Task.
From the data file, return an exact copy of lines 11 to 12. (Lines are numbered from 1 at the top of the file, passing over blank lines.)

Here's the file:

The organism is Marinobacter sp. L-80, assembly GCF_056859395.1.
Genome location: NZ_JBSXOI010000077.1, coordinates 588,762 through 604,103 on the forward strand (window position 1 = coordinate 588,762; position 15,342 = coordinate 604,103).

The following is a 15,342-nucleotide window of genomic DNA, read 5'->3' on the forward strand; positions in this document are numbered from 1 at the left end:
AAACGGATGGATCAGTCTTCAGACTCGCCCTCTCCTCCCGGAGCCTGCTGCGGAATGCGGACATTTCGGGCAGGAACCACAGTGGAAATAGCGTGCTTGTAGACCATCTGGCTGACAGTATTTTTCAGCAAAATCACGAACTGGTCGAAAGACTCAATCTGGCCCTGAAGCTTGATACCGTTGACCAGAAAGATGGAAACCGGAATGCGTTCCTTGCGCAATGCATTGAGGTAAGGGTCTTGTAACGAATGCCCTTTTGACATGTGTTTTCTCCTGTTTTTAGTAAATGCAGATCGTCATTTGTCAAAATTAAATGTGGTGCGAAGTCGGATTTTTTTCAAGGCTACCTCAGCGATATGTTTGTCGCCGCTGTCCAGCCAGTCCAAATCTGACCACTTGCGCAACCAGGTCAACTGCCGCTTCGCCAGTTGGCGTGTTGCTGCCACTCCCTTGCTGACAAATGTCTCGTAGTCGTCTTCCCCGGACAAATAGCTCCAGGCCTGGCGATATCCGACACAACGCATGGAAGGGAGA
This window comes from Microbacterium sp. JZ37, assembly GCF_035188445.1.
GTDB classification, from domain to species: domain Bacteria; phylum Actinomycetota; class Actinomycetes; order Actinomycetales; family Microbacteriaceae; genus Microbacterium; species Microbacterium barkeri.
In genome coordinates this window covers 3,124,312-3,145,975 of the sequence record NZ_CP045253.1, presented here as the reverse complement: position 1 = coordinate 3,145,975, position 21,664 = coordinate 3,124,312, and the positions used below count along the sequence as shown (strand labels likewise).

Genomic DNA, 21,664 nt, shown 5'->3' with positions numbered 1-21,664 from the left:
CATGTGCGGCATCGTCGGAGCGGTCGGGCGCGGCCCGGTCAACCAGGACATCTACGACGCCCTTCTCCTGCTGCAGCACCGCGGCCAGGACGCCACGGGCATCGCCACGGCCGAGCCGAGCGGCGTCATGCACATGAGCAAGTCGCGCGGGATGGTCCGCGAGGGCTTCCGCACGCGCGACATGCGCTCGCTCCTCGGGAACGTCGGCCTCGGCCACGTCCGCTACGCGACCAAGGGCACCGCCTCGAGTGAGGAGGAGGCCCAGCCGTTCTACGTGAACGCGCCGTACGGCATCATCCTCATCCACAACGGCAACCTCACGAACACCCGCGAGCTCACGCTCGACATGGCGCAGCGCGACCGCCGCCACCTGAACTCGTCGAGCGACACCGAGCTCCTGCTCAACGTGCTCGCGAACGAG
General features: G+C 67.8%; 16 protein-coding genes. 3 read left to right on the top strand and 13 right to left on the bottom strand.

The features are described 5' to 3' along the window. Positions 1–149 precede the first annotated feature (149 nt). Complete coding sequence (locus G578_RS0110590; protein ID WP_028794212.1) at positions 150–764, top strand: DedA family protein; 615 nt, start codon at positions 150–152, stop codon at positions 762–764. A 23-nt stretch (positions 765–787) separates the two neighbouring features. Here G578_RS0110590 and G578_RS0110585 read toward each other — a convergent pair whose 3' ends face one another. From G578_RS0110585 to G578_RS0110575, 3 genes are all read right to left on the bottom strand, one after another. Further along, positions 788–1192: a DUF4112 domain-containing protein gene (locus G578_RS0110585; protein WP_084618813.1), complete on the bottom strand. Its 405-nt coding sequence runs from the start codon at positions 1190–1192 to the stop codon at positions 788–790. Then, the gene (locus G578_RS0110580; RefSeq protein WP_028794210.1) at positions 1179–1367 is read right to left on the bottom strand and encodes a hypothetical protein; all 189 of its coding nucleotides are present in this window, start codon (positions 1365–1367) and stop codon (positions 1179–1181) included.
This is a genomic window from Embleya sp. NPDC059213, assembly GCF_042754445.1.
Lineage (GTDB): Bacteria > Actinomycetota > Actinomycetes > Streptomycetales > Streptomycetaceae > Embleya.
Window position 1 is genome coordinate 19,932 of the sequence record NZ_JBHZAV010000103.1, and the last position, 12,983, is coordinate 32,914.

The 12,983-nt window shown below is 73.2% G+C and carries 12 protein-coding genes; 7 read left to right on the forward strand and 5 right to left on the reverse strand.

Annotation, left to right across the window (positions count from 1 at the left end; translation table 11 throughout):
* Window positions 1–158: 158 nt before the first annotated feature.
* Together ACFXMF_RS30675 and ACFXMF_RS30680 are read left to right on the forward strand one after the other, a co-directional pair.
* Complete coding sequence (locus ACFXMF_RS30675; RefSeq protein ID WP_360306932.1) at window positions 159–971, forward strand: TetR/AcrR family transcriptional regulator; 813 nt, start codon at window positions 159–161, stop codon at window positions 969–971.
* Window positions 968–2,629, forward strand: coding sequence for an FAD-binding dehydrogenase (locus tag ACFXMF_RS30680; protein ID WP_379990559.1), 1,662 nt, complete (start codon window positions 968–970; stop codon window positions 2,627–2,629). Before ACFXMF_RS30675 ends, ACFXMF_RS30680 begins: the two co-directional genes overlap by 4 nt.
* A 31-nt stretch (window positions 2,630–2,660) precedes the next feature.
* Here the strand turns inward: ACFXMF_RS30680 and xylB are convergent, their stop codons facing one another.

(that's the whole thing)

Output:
The features are described 5' to 3' along the window. Positions 1–149 precede the first annotated feature (149 nt). Complete coding sequence (locus G578_RS0110590; protein ID WP_028794212.1) at positions 150–764, top strand: DedA family protein; 615 nt, start codon at positions 150–152, stop codon at positions 762–764. A 23-nt stretch (positions 765–787) separates the two neighbouring features. Here G578_RS0110590 and G578_RS0110585 read toward each other — a convergent pair whose 3' ends face one another. From G578_RS0110585 to G578_RS0110575, 3 genes are all read right to left on the bottom strand, one after another. Further along, positions 788–1192: a DUF4112 domain-containing protein gene (locus G578_RS0110585; protein WP_084618813.1), complete on the bottom strand. Its 405-nt coding sequence runs from the start codon at positions 1190–1192 to the stop codon at positions 788–790. Then, the gene (locus G578_RS0110580; RefSeq protein WP_028794210.1) at positions 1179–1367 is read right to left on the bottom strand and encodes a hypothetical protein; all 189 of its coding nucleotides are present in this window, start codon (positions 1365–1367) and stop codon (positions 1179–1181) included.
This is a genomic window from Embleya sp. NPDC059213, assembly GCF_042754445.1.